In Russia, There's a Riot Squad Made up Entirely of Identical Twins

Brothers in arms | Courtesy of Euronews 14 Nov 2013
Brothers in arms | Courtesy of Euronews 14 Nov 2013
Photo of Zita Whalley
2 December 2017

Russian police have come up with an inventive way of improving their squads guaranteed to make their opponents see double. In the southern town of Rostov-na-Donu, riot police forces have put together a special unit made entirely up of identical twins. Here’s everything you need to know.


The happy accident was discovered 1,000 kilometres (621 miles) south of Moscow, when three sets of identical twins signed up to the force almost at the same time. Training to deal with hostage situations, demonstrations and other volatile, unpredictable situations, a high level of trust and clarity between team members is required. Senior police noted this trust and clarity between twins during training sessions.

Police trainers noticed how the pairs of brothers worked well with each other, accurately reading their sibling’s next move, and saw the potential in tapping into that special twin bond to create a true ‘war machine’.

Brothers in Arms | euronews 14 Nov 2013

The sibling bond

The twins agreed their familiarity was beneficial during training. One of the enlisted twins commented that his relationship was so close to his brother, he could feel him in his absence, while another pair said they fully trusted each other and had no doubt in their sibling’s support and protection going into conflict.

The third set dismissed the idea of a twin’s ‘sixth sense’ and believed the familiarity and understanding they shared was just a result of growing up together and which any two people working closely could attain over time.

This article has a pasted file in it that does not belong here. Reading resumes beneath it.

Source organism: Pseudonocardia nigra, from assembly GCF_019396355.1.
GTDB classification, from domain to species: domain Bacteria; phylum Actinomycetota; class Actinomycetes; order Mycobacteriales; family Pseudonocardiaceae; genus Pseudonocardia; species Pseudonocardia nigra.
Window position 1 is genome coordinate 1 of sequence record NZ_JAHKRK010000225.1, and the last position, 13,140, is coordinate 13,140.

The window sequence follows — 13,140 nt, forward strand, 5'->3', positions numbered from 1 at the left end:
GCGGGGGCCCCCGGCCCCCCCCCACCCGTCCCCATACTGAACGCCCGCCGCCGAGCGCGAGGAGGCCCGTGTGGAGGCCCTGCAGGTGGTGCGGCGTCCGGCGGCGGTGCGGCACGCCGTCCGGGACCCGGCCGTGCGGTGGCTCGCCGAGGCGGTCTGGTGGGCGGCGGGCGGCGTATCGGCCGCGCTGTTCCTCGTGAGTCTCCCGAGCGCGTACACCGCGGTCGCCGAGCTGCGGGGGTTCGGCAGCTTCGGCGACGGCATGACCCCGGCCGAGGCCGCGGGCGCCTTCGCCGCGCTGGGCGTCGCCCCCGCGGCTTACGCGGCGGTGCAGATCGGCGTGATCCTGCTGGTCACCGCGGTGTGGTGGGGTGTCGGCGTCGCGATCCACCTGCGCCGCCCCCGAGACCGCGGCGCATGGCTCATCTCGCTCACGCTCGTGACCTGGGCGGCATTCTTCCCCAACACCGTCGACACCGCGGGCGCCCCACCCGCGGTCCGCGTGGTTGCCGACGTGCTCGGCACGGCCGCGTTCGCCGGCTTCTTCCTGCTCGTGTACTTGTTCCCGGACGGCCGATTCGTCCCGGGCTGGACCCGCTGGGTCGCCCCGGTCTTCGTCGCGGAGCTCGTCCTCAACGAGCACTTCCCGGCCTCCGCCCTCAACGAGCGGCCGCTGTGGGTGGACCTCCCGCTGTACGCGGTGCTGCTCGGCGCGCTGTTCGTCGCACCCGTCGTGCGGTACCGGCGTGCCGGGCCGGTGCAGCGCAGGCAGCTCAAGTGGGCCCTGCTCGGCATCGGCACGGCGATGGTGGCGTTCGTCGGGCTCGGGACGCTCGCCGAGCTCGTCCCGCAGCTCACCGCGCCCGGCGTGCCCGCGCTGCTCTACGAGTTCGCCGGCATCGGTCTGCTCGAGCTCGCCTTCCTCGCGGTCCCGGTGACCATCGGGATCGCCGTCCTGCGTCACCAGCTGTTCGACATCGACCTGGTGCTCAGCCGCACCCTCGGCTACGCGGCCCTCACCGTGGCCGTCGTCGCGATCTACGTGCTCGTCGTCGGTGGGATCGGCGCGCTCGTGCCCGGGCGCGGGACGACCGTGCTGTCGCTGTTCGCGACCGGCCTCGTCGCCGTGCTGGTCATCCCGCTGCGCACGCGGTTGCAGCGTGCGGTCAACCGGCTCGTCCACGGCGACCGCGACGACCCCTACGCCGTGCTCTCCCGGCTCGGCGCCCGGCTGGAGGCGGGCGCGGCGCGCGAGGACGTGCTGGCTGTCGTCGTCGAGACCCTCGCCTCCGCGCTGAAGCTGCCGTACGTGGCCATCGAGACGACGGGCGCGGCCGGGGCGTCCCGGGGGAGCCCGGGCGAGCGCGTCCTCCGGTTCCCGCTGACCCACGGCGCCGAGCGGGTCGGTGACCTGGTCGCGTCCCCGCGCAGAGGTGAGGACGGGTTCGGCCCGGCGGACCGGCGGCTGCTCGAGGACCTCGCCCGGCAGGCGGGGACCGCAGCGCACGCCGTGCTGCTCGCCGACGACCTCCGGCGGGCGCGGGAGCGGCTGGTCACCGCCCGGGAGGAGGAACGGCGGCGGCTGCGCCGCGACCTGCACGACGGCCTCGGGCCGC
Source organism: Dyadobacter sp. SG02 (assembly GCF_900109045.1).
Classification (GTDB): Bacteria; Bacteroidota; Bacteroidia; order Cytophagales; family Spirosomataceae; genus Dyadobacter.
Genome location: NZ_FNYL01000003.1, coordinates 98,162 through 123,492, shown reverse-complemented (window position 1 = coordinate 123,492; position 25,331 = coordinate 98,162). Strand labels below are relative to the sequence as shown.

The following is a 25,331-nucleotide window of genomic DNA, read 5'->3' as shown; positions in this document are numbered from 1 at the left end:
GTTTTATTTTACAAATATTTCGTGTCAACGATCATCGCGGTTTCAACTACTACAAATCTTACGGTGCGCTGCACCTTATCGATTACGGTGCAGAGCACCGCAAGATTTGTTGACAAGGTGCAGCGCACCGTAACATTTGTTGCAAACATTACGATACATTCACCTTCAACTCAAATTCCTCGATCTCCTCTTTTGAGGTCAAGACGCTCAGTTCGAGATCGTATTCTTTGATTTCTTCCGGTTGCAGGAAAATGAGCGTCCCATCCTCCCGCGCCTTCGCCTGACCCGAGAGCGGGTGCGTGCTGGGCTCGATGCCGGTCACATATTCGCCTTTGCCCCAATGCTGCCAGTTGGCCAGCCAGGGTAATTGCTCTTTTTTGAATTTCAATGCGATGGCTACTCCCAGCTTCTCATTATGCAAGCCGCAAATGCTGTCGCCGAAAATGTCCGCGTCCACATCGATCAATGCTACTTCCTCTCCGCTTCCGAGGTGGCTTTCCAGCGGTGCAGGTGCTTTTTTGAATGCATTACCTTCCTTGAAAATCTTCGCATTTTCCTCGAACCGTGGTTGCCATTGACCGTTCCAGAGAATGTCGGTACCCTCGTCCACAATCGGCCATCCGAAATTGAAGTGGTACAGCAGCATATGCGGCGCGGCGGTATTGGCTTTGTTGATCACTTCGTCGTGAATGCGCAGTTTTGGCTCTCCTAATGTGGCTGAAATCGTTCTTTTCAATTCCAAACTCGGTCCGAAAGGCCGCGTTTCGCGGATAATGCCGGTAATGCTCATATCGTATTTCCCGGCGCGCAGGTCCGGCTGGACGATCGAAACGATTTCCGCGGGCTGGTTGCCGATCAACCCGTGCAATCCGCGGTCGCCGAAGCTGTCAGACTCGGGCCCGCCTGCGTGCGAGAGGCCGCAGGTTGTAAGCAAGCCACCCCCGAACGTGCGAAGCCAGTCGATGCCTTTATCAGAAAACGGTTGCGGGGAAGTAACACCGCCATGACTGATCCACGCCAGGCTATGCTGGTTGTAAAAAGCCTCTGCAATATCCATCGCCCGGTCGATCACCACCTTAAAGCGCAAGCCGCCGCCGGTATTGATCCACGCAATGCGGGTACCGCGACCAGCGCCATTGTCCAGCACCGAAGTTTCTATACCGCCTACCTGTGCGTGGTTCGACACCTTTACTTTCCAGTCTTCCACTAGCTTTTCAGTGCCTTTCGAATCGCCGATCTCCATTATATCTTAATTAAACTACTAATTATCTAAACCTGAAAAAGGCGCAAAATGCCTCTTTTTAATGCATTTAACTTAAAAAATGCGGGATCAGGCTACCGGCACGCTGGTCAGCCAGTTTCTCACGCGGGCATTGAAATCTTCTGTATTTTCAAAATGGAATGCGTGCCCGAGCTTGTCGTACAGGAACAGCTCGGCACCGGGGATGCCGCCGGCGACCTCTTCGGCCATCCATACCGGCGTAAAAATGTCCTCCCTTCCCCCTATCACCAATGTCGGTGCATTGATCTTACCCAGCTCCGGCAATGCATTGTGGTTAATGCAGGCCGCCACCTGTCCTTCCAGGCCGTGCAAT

Brothers in Arms | euronews 14 Nov 2013

Recruitment process

The Rostov police also believe twins in the force will disorientate and confuse criminals during interrogations, obviously working in their favour.

This isn’t the first time Russia has recruited police officers based on their looks. The Kremlin Regiment requires officers be at least 190 centimetres (6ft 3in) tall, and have on occasion scrutinised over eye colour, as well as often recruiting twins for their uniformity in looks.

Brothers in Arms | euronews 14 Nov 2013

Twins in combat

Regardless of a special twin bond or not, twins in combat is an idea that appears to be working and one that is catching on. Due to the success of the squad unit, another set of twins is apparently due to enlist, growing the team of doppelgangers even further, and the force has put a call out for more.

And while the squad capitalises on their identical looks, the twins themselves are not allowed to exploit their similarity for personal gain. All officers must complete their exams as themselves – though while there are known cases of one twin sitting in for the other, can any one really be sure?

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